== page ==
Recurrent and persistent low back pain : course and prevention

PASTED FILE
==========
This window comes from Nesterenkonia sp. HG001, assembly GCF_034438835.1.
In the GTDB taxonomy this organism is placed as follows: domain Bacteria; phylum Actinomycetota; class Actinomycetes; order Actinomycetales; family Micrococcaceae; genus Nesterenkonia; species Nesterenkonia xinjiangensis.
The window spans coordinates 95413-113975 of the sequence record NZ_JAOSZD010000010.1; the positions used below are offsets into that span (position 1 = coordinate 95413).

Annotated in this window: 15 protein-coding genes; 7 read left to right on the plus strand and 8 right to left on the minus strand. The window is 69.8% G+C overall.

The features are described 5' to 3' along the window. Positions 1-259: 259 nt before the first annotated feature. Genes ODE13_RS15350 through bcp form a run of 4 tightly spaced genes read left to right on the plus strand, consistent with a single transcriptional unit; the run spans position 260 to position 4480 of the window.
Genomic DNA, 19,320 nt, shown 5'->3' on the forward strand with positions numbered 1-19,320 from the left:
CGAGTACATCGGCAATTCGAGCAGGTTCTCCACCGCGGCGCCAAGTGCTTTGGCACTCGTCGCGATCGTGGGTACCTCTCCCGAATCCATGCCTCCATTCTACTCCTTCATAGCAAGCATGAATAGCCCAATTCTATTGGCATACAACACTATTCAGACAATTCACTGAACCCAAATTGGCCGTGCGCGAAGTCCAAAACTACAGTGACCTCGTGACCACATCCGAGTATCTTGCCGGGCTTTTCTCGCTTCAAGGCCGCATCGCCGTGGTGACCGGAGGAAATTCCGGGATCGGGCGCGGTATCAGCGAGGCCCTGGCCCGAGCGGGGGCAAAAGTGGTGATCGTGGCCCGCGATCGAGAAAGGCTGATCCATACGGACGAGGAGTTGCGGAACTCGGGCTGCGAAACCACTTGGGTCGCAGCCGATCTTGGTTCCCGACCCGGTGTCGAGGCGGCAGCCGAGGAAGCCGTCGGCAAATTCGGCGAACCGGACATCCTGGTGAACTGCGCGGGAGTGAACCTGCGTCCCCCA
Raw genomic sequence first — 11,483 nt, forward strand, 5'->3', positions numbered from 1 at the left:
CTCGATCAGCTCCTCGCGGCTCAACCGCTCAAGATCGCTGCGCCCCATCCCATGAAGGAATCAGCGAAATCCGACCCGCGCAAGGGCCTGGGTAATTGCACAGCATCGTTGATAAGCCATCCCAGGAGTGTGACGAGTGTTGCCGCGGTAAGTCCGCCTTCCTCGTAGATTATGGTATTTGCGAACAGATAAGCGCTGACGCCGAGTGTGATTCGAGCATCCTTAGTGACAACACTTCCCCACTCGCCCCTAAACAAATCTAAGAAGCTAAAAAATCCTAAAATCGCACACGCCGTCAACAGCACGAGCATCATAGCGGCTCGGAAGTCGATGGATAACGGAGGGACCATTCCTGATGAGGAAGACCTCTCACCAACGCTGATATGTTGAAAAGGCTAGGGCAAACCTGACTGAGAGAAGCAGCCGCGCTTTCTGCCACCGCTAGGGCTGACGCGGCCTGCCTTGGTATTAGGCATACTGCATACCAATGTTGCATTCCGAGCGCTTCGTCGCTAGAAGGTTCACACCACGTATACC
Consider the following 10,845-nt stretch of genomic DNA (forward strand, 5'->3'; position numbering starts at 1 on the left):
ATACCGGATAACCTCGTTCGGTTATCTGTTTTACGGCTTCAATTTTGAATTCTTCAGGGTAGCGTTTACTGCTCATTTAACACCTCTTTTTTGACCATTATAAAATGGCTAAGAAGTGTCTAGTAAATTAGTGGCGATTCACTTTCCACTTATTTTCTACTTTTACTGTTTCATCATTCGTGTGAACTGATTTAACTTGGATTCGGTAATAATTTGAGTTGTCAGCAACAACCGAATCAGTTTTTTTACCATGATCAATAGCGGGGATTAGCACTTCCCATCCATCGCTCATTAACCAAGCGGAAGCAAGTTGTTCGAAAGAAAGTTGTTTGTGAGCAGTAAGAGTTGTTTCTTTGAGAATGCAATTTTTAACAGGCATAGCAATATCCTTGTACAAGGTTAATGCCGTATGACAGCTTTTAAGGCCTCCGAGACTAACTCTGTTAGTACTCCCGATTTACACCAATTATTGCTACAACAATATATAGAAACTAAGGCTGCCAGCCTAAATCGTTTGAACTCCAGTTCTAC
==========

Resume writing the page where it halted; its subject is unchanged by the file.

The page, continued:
Abstract: Background: Non-specific low back pain (LBP) causes more disability than any other condition in the world. The need to understand the clinical course of LBP, develop effective strategies to manage and if possible prevent future episodes are greater than ever. A fundamental aspect of specifying an episode of pain is to define when it ends, however to date no evidence based definition of recovery from LBP exists. Psychological factors have been shown to affect the prognosis and treatment response for patients with LBP. To what extent psychological and behavioral factors affect chiropractic patients and the outcome of treatment is unclear. Although it seems logical to prevent a condition such as recurrent and persistent LBP few strategies have been shown to be effective. Many patients who seek treatment from chiropractors for recurrent and persistent LBP often get the recommendation to continue treatments after the pain has subsided with the intention to prevent future episodes. Whether this strategy is effective or cost-effective is unknown. Aims: The overall aim of the thesis is to investigate the course of LBP from the perspective of episodes, psychological factors and prevention. The specific objectives were to investigate the: I) Prevalence of four consecutive weeks free from pain and its applicability as a marker of episode. II) Psychological and behavioral characteristics of chiropractic patients and compare them to three other back pain populations from primary and secondary care. III) Short-term predictive properties of the West-Haven Yale Multidimensional Pain Inventory (MPI-S) among patients with recurrent and persistent LBP receiving chiropractic care. IV) Effect and cost-effectiveness of Chiropractic Maintenance Care (MC) in a population with recurrent and persistent LBP. Results: Four consecutive weeks without bothersome LBP may be applied as a marker for a LBP episode in a primary care population. Chiropractic patients are more affected by their pain compared to another primary care population, but less compared to two secondary care populations. Subgrouping patients according to MPI-S could not predict the short term treatment outcome in chiropractic patients. MC is more effective and costlier compared to symptom-guided treatment. Conclusions: Absence of pain as a marker of LBP episodes is a novel and promising concept. Chiropractic patients are more affected by their pain than other patients from primary care. Psychological and behavioral factors could not predict a short-term differentiated treatment response in chiropractic patients. MC resulted in significantly fewer days with bothersome LBP compared to symptom-guided treatment. MC may be considered cost-effective, but further investigations are needed.

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